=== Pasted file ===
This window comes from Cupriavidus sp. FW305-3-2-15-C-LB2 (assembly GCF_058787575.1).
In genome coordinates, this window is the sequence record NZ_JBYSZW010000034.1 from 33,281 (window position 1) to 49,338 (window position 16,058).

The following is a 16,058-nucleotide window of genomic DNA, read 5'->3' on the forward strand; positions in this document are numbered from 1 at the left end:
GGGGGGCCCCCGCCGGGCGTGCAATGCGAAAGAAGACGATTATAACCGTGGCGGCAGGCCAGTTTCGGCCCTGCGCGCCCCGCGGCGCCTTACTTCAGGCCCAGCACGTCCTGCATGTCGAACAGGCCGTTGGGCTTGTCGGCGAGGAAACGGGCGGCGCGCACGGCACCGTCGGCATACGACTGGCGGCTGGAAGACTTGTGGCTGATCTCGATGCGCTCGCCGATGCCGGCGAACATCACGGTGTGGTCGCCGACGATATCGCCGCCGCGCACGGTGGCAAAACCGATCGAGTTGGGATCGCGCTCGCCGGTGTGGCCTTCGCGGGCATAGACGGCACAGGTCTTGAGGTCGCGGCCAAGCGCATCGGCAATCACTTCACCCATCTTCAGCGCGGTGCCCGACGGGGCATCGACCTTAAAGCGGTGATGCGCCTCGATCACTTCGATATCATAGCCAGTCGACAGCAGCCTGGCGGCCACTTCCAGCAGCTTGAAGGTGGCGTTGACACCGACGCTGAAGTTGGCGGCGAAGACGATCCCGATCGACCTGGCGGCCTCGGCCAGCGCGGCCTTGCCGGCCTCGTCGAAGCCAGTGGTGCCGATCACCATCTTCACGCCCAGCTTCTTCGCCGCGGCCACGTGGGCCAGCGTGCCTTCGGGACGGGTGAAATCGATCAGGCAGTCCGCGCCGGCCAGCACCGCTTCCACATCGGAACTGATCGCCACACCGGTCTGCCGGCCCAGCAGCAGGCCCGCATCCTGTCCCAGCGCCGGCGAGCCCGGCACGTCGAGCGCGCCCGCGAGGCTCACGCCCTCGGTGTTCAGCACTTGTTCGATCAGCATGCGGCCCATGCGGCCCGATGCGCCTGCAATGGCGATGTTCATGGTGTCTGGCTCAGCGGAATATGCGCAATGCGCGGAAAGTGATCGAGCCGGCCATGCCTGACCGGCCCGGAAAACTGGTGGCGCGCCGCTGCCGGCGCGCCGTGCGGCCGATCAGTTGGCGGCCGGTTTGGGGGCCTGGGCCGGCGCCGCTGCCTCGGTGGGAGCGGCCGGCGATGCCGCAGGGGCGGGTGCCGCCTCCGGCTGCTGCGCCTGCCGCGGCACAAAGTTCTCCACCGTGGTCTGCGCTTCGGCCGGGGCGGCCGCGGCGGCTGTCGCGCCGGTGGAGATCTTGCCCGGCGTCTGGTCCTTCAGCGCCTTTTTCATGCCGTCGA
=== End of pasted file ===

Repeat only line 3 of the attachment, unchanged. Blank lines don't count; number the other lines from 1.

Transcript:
The following is a 16,058-nucleotide window of genomic DNA, read 5'->3' on the forward strand; positions in this document are numbered from 1 at the left end: